Those who are quick to point out the foolishness of other people usually do in order to make much of themselves.  They excel at degrading other people’s inadequacies because it makes them feel superior.  A humble view of the world as a whole should interpret “the world is full of idiots” as a statement of unity.  The world is full of idiots and I am chief of the idiots in many areas.

This arrogance of overconfidence has a way of infiltrating our spiritual lives.  We can arrogantly give simple solutions to complex problems that will be as helpful as pointing out how foolish someone may be.  It may make us feel better about ourselves but does nothing to help the other person.

We can judge a struggling brother or sister for their spiritual failures.

If they only read their Bible as much as I do, then they would mature more in their faith.
If they would only step out in faith like I have, then God would bless them.
If they would only trust God like I do, then they could resist temptations.

We should have compassion for our fellow brothers and sisters in Christ.  They may be making very foolish decisions – we need to pray for them, encourage, and support them to make better decisions.  We should not arrogantly point out how idiotic they are.  I may not be struggling in the same area as they do but the reality is that I am struggling in other areas that might not be as visible.

Every follower of Christ is maturing in their faith.  Since our spiritual maturity is a work of the Spirit from the beginning to the end, there is no place in the body of Christ for spiritual arrogance.  The church is full of idiotic people.  That is a statement of unity.  I am chief in many areas among a foolish and imperfect people.

We foolishly fall short of the perfection that we are called to every single day.  Jesus told us that our righteousness has to exceed that of the scribes and Pharisees or we will never enter the kingdom of heaven. (Matt. 5:20)

Do you retaliate when someone does something mean to you?
Do you love and pray for those who are causing you harm?
Do you go above and beyond your obligations?
Do you get angry and irritated?
Do your eyes linger lustfully?
Do you relish your wealth?
Do you want to be seen and made much of?

You are a moral idiot.
I am a moral idiot.

I am incapable of being perfect as my heavenly Father is perfect.  I have made so many bad decisions.  I continue to make idiotic choices.

That is why I am so thankful that God is patient with idiots like me.  I am so thankful that He has provided a perfection that I could not achieve on my own.  I am grateful for Christ giving me His righteousness to cover all of my foolishness.

If God is so patient with an idiot like me, should I not be just as patient and gracious with His other children.  We need to humble ourselves and patiently endure the foolish, in ourselves and other people, because God can stand idiots – He is doing it right now.

Therefore, let us declare as God does,

Can Stand Idiots

PRAYER: O Lord, forgive me for being impatient with those whom you are sanctifying.  Forgive me for being critical of those who struggle in areas where you have made me strong.  Father, thank you for being patient with me and all of the foolishness that I continue to return to.  Lord, continue your work in me.  Continue your work in the Church.  May we glorify You as we are transformed from our idiotic ways.  I pray this in the precious name of your Son,  Jesus Christ.   Amen.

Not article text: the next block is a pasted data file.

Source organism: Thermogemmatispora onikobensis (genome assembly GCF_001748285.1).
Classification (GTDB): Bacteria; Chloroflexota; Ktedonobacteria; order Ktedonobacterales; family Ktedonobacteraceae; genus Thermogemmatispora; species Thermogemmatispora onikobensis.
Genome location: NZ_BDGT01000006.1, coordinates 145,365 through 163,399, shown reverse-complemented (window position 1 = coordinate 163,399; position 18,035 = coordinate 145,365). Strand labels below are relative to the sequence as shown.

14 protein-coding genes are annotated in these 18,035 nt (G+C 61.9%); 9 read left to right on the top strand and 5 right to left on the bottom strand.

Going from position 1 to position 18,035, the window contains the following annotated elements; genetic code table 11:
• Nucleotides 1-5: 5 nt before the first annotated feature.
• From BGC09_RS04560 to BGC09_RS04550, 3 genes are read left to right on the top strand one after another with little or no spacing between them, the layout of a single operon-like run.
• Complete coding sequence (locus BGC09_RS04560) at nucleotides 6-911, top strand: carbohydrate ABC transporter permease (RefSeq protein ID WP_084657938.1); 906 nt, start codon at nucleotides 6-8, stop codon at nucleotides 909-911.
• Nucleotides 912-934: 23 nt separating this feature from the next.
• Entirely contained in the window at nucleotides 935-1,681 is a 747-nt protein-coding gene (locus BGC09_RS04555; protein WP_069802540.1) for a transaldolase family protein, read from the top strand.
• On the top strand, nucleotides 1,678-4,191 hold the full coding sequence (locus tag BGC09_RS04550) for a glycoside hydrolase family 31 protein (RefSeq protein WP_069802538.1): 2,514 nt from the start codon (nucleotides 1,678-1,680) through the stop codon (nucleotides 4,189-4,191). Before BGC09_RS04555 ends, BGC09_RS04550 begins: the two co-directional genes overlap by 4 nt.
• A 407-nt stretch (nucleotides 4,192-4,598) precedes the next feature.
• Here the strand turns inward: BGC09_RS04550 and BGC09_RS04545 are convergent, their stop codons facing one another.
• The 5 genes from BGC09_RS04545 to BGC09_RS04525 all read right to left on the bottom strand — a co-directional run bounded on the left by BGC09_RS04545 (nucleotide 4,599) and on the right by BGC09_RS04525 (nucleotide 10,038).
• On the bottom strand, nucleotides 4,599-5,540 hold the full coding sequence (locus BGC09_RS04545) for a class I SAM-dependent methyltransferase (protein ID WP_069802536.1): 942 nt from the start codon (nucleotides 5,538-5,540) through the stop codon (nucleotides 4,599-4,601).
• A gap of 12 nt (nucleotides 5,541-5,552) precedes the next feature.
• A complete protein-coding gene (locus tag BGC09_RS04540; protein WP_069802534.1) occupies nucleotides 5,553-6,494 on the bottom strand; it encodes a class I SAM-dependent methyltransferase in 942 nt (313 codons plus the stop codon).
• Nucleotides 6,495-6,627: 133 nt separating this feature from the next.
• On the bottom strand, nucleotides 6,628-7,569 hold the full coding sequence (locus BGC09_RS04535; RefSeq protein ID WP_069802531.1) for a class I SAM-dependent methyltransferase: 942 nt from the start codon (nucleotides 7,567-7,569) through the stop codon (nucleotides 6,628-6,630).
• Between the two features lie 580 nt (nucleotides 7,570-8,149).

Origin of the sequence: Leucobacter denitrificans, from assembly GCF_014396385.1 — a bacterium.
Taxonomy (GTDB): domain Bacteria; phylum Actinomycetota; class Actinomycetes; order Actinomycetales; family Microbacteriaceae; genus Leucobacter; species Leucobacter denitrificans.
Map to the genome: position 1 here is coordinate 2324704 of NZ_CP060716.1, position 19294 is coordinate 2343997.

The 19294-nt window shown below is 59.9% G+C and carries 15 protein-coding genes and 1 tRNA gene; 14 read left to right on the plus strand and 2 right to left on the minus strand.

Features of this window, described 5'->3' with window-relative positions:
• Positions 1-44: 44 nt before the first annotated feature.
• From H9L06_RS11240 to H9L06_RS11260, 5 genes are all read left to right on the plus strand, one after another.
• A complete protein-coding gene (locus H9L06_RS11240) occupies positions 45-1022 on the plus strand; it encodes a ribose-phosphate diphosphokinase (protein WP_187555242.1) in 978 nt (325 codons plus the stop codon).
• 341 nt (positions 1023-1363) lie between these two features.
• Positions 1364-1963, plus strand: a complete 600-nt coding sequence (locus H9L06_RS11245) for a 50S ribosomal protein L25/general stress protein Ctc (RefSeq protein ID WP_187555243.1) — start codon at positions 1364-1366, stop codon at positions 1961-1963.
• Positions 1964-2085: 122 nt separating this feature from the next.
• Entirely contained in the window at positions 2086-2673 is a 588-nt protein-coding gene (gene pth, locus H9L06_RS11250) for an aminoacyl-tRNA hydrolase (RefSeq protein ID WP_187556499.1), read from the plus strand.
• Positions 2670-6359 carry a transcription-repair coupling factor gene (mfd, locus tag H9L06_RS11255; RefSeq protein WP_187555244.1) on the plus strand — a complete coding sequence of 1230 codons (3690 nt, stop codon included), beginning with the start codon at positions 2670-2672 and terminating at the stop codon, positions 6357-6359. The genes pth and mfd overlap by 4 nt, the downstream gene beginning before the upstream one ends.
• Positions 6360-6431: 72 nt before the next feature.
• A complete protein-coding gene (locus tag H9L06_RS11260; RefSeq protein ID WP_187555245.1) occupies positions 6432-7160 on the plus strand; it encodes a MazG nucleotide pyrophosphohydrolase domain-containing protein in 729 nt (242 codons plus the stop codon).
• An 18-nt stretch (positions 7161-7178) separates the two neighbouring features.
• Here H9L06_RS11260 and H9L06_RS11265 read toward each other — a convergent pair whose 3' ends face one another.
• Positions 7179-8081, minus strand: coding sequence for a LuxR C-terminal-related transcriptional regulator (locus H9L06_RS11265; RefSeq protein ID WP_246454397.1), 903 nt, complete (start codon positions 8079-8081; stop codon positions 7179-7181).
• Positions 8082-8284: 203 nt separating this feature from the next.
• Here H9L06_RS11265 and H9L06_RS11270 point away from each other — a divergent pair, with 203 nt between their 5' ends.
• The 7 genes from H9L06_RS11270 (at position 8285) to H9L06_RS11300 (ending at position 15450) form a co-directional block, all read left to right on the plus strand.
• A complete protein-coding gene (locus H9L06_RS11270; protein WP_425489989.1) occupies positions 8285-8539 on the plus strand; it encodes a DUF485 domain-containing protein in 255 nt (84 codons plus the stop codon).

“GET LOW” – Dec 19

December 19, 2013

“But when you pray, go into your room and shut the door and pray to your Father who is in secret.  And your Father who sees in secret will reward you.”  Matthew 6:6

Winter cycling has no allure for me.  I don’t get that anxious feeling of excitement when the allotted training time begins to approach.  It is easy to find an excuse not to do what feels like an obligation.

My excuses come easily because I am cycling on a trainer in my basement.  Spinning on a trainer is cycling at its worst.  I start in my basement and stop in my basement with only the sensation of the increasing burning fatigue in legs that are pedaling to nowhere.


I cycle in my basement for the sole purpose of preventing the loss of last season’s gains.  I want to emerge from my basement in the spring at the same level of fitness that I entered it in the fall.  The only way I know how to do that is to keep pedaling to nowhere.

I have added another goal to my winter cycling to try to increase my motivation.  I am working on my aero-position.  My hope is to build the endurance and flexibility to stay as low as possible on my aero-bars for an entire 24 mile ride.  However, this goal has made an already unpleasant training time even more unpleasant.  My tired legs now have company in their protestations.  The combination of legs and shoulders questioning what I am doing has caused serious motivation problems.

I was beginning to question the value of my goal when I am down on my miserable aero-bars with the only wind coming from a fan.

I was reminded of the importance of my goal when I listened to a fascinating podcast  the other day.  It was an interview by Richard Diaz at Diaz Human Performance and John Cobb.  John Cobb is renowned for his expertise in fitting cyclists, particularly triathletes and time-trialers, into the most optimum aerodynamic position on the bike.  I have posted links to several of his fitting videos at the end of this post.  I was reminded in this podcast that you don’t ride on aero-bars for a leisurely cycling experience.

You ride in an aero-position to go fast. 

It takes 746 Watts to produce one horsepower (Hp).  A puny car can produce 100 Hp or 74,600 Watts.  According to John Cobb, “a good performing human for an Ironman distance can average only about 200 Watts”.  I know that I am not what he would consider a good performing human so I am sure that my average watt production over a 100-mile course will be probably be in the 150-160 Watt range.